top of page

Walk in Freedom

Photo Credit: Michael Cummins

(By Heather Marshall)

“I want to be able to walk again.”

As a rehab professional working in a hospital, this is probably the most common goal that I hear from my patients. Walking is a highly valued activity for many reasons.

For humans, it is our main way of getting from one place to another. It’s nice to know that if we have no other means of transportation, we can always walk. Look no further than your local real estate ads to see how valuable this is because one common house selling feature is “within walking distance.”

Walking is also a wonderful form of physical activity. Research has shown that daily walking has many benefits for our health. A few of the benefits include: improving cardiovascular fitness, strengthening muscles and bones, improving muscle endurance, increasing energy, elevating mood, and promoting good sleep.

Social connections and relationships are also deepened on a good walk with others. Walking side by side, we become in sync with one another. Studies have also shown that while walking, blood flow increases to our brains allowing us to express ideas more fluently and therefore communicate more effectively.

We often walk in nature, which is an amazing way to take in the beauty of God’s creation. Focusing on the wonders around us as we walk relaxes our thoughts, and as we experience release from stress and worry, we find our thoughts turning to God in praise for all that He has done.

Since walking is such a fundamental and beneficial activity, is it any wonder that the Bible very frequently likens the Christian life to walking? This metaphor is often used by the Old and New Testament writers to characterize a life lived in closeness to God, which propels the individual forward in living out their faith.

In 2 Corinthians 5:7 we read, “We walk by faith, not by sight.” By faith in the finished work of the Lord Jesus on Calvary’s cross, we are traveling through this life to our final destination in heaven with God our Father, God the Spirit, and the Lord Jesus Christ. What an amazing privilege to be “walking” together with our God!

Our hearts are overwhelmed when we consider the cost for us to walk on this path to future glory. Jesus had to walk a difficult and dark path in order to make this a reality for us. He walked many miles to share the good news and show love to those He met, but His most difficult walk came as He carried His cross to Calvary to show His love to us. “God demonstrates his own love for us in this: While we were still sinners, Christ died for us” (Romans 5:8).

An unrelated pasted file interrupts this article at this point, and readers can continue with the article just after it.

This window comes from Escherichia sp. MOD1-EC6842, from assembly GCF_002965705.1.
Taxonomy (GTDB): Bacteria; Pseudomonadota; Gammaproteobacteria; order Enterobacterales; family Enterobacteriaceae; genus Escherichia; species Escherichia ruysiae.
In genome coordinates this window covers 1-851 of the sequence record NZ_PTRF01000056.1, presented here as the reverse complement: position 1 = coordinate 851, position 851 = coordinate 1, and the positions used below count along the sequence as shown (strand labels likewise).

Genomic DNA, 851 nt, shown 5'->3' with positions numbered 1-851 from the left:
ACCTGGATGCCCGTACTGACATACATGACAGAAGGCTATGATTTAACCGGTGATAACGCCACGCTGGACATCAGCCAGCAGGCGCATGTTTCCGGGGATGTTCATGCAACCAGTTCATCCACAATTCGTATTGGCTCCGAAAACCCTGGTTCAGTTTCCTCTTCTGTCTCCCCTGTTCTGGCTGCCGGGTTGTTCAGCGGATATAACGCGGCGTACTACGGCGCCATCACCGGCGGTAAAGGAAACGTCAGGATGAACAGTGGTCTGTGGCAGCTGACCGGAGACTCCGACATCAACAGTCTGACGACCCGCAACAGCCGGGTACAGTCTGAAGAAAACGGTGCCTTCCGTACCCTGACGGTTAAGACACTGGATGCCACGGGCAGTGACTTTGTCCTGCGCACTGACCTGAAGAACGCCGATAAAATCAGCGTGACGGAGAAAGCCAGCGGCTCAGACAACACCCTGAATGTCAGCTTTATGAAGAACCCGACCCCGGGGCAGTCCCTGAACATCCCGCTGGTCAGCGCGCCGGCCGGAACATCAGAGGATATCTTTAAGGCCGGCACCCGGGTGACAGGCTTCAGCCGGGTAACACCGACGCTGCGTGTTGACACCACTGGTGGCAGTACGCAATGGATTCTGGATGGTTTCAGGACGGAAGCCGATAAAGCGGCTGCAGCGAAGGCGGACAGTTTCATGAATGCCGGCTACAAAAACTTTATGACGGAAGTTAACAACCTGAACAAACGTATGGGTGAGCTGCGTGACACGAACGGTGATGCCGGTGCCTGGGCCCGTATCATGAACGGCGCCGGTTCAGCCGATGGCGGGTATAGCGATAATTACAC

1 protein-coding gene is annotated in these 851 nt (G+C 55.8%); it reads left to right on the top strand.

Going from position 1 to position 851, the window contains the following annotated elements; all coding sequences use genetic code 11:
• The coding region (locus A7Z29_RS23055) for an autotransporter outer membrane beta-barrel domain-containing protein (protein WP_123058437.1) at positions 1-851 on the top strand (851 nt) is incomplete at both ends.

The Via Dolorosa (Latin for “Sorrowful Way'' or “Way of Suffering”) is a route through the old city of Jerusalem that is believed to be the path Jesus walked to his crucifixion. Because of our sin against God, we deserved that “walk of shame” but Jesus, God’s perfect Son, came into this world and He took our “walk of shame” for us. The words of the song “Via Dolorosa” describe it perfectly,

“Down the Via Dolorosa called the way of suffering

Like a lamb came the Messiah, Christ the King

But He chose to walk that road out of

His love for you and me

Down the Via Dolorosa, all the way to Calvary.”

Shame no longer has a hold on us. We now walk with God in freedom and joy as we live by faith surrendering our lives to His control.

Unlike physical walking, which is immensely aided by sight, the Christian walk is one of faith. We cannot see heaven or God, but faith in God and in His Word allows us to move forward in our Christian walk. As we spend time in His Word and in prayer and listen to the leading of the Holy Spirit, our faith is strengthened and our walk advances.

Before any of my patients who have experienced a stroke can begin to walk again, they have to develop foundational core strength and balance. Our limbs function most effectively from a strong core. As Christians, our core strength comes from the Holy Spirit. He lives in us (1 Corinthians 3:16) and He guides us (Romans 8:14). We receive such freedom when we place all our faith in Him, putting unbelief to rest.

Sisters, let’s walk in freedom and joy, relishing in the truth of a risen Savior and the words of Psalm 119:45 “I will walk in freedom, for I have devoted myself to your commandments.”

I encourage you to take a walk in God’s beautiful creation this weekend, and as you walk, meditate on the words of the song “Walking Free” by Micah Tyler.

“So now I’m walking, walking

Walking free

No more darkness

Guilt has lost its grip on me

When mercy called my name

Those chains fell at my feet

And now I’m walking, walking

Walking free”


bottom of page